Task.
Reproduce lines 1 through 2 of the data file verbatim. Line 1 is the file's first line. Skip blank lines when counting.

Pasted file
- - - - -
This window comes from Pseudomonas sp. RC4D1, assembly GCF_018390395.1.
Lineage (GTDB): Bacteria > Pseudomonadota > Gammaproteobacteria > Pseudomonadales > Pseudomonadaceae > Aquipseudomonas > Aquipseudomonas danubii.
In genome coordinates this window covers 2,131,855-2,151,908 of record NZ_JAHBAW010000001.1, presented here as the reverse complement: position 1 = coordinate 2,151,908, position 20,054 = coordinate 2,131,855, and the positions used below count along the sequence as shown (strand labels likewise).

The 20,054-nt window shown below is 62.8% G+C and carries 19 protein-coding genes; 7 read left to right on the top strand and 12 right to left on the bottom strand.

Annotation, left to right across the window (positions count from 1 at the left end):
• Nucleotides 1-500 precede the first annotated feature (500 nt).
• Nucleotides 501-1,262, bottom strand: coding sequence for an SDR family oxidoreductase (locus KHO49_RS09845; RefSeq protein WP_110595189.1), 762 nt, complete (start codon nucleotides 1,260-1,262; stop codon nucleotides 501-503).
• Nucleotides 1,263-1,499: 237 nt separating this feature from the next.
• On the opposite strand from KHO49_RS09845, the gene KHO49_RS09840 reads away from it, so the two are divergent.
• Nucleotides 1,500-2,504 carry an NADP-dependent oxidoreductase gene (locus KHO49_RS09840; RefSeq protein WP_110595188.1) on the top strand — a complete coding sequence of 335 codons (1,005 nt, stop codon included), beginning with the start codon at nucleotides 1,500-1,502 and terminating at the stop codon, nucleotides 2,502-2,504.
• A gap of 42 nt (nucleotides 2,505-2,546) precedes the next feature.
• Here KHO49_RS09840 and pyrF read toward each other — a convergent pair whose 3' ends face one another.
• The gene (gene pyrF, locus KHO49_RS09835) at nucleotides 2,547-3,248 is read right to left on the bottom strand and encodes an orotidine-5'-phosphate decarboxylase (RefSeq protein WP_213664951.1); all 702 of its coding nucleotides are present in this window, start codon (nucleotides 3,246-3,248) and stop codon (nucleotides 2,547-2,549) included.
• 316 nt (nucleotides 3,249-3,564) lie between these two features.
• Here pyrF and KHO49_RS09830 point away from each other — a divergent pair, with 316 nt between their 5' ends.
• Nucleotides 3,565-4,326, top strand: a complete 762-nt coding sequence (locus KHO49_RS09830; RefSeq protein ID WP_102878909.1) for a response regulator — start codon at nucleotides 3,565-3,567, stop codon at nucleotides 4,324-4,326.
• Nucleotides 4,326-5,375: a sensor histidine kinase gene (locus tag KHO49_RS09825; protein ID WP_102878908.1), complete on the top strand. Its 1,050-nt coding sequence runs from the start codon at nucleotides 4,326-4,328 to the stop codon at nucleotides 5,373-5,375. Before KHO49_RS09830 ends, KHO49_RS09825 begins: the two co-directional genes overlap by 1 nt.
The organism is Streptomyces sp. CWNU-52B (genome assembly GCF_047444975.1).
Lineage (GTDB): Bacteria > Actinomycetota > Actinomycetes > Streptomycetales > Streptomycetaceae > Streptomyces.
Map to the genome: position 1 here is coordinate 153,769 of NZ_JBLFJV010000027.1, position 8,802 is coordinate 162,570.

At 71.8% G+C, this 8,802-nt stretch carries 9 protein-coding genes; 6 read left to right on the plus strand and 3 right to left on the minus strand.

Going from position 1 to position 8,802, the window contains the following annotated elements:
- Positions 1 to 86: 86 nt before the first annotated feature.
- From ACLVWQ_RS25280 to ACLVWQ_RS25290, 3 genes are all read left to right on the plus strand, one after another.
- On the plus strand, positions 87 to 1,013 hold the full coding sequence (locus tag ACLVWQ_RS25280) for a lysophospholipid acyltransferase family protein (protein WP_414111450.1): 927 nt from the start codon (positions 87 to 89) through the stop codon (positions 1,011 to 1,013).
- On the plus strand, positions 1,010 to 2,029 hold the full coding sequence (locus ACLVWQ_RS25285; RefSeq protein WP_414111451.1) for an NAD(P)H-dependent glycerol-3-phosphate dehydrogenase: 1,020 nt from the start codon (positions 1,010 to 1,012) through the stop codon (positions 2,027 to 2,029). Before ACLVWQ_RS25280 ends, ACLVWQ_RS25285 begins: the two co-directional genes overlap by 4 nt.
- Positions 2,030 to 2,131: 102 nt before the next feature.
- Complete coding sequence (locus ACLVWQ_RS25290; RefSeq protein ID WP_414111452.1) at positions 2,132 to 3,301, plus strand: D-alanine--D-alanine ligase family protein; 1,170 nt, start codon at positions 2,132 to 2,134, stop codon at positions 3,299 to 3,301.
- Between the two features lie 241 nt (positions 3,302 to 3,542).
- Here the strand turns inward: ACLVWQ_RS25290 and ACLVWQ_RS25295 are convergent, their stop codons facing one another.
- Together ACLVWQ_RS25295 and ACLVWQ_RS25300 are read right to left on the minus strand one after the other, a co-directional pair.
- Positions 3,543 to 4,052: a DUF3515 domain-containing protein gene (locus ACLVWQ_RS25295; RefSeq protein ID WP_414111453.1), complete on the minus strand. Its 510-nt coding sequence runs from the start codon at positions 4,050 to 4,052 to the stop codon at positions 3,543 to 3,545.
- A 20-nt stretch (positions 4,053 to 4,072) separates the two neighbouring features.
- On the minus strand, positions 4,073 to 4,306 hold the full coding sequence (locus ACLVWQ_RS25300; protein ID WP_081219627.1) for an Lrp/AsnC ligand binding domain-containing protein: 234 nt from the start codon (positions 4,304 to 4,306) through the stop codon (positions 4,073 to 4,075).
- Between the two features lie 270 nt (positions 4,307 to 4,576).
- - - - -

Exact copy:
This window comes from Pseudomonas sp. RC4D1, assembly GCF_018390395.1.
Lineage (GTDB): Bacteria > Pseudomonadota > Gammaproteobacteria > Pseudomonadales > Pseudomonadaceae > Aquipseudomonas > Aquipseudomonas danubii.